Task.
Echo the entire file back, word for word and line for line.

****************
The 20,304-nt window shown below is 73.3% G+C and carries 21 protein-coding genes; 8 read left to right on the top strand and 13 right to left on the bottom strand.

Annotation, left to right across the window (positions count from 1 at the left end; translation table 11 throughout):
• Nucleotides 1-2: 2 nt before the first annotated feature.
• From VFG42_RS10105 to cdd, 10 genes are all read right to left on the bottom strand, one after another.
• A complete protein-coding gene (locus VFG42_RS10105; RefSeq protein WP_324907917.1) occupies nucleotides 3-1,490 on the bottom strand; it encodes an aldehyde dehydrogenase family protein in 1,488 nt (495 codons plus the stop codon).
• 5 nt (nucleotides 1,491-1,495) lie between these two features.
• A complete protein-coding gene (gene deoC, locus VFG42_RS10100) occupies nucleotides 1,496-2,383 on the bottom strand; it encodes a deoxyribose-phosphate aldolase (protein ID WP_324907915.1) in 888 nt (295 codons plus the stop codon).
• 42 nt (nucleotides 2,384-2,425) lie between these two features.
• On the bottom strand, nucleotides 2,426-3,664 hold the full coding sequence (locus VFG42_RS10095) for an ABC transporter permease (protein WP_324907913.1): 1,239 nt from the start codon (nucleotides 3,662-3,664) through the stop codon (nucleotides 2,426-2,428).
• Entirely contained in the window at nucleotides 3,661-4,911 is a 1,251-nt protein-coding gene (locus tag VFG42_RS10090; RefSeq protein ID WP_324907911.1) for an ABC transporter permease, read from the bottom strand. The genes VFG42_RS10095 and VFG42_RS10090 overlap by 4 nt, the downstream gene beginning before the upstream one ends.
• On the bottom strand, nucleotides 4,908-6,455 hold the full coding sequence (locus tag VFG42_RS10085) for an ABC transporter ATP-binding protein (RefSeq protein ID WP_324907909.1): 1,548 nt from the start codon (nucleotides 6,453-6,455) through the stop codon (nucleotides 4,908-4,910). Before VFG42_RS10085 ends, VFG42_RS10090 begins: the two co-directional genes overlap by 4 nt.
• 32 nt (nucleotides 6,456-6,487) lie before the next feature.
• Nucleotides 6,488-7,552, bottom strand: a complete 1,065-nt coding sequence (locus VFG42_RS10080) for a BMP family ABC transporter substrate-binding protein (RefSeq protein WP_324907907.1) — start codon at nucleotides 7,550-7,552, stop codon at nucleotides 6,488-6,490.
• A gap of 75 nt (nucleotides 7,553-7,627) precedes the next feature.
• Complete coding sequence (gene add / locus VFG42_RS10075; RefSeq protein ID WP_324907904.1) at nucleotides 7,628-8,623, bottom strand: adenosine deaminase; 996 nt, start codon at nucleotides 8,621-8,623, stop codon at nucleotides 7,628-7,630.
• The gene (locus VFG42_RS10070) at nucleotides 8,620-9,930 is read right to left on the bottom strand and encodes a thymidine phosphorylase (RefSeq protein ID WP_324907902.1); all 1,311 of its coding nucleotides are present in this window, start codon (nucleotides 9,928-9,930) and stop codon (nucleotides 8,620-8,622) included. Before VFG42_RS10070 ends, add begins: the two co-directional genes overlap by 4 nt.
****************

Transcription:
The 20,304-nt window shown below is 73.3% G+C and carries 21 protein-coding genes; 8 read left to right on the top strand and 13 right to left on the bottom strand.

Annotation, left to right across the window (positions count from 1 at the left end; translation table 11 throughout):
• Nucleotides 1-2: 2 nt before the first annotated feature.
• From VFG42_RS10105 to cdd, 10 genes are all read right to left on the bottom strand, one after another.
• A complete protein-coding gene (locus VFG42_RS10105; RefSeq protein WP_324907917.1) occupies nucleotides 3-1,490 on the bottom strand; it encodes an aldehyde dehydrogenase family protein in 1,488 nt (495 codons plus the stop codon).
• 5 nt (nucleotides 1,491-1,495) lie between these two features.
• A complete protein-coding gene (gene deoC, locus VFG42_RS10100) occupies nucleotides 1,496-2,383 on the bottom strand; it encodes a deoxyribose-phosphate aldolase (protein ID WP_324907915.1) in 888 nt (295 codons plus the stop codon).
• 42 nt (nucleotides 2,384-2,425) lie between these two features.
• On the bottom strand, nucleotides 2,426-3,664 hold the full coding sequence (locus VFG42_RS10095) for an ABC transporter permease (protein WP_324907913.1): 1,239 nt from the start codon (nucleotides 3,662-3,664) through the stop codon (nucleotides 2,426-2,428).
• Entirely contained in the window at nucleotides 3,661-4,911 is a 1,251-nt protein-coding gene (locus tag VFG42_RS10090; RefSeq protein ID WP_324907911.1) for an ABC transporter permease, read from the bottom strand. The genes VFG42_RS10095 and VFG42_RS10090 overlap by 4 nt, the downstream gene beginning before the upstream one ends.
• On the bottom strand, nucleotides 4,908-6,455 hold the full coding sequence (locus tag VFG42_RS10085) for an ABC transporter ATP-binding protein (RefSeq protein ID WP_324907909.1): 1,548 nt from the start codon (nucleotides 6,453-6,455) through the stop codon (nucleotides 4,908-4,910). Before VFG42_RS10085 ends, VFG42_RS10090 begins: the two co-directional genes overlap by 4 nt.
• 32 nt (nucleotides 6,456-6,487) lie before the next feature.
• Nucleotides 6,488-7,552, bottom strand: a complete 1,065-nt coding sequence (locus VFG42_RS10080) for a BMP family ABC transporter substrate-binding protein (RefSeq protein WP_324907907.1) — start codon at nucleotides 7,550-7,552, stop codon at nucleotides 6,488-6,490.
• A gap of 75 nt (nucleotides 7,553-7,627) precedes the next feature.
• Complete coding sequence (gene add / locus VFG42_RS10075; RefSeq protein ID WP_324907904.1) at nucleotides 7,628-8,623, bottom strand: adenosine deaminase; 996 nt, start codon at nucleotides 8,621-8,623, stop codon at nucleotides 7,628-7,630.
• The gene (locus VFG42_RS10070) at nucleotides 8,620-9,930 is read right to left on the bottom strand and encodes a thymidine phosphorylase (RefSeq protein ID WP_324907902.1); all 1,311 of its coding nucleotides are present in this window, start codon (nucleotides 9,928-9,930) and stop codon (nucleotides 8,620-8,622) included. Before VFG42_RS10070 ends, add begins: the two co-directional genes overlap by 4 nt.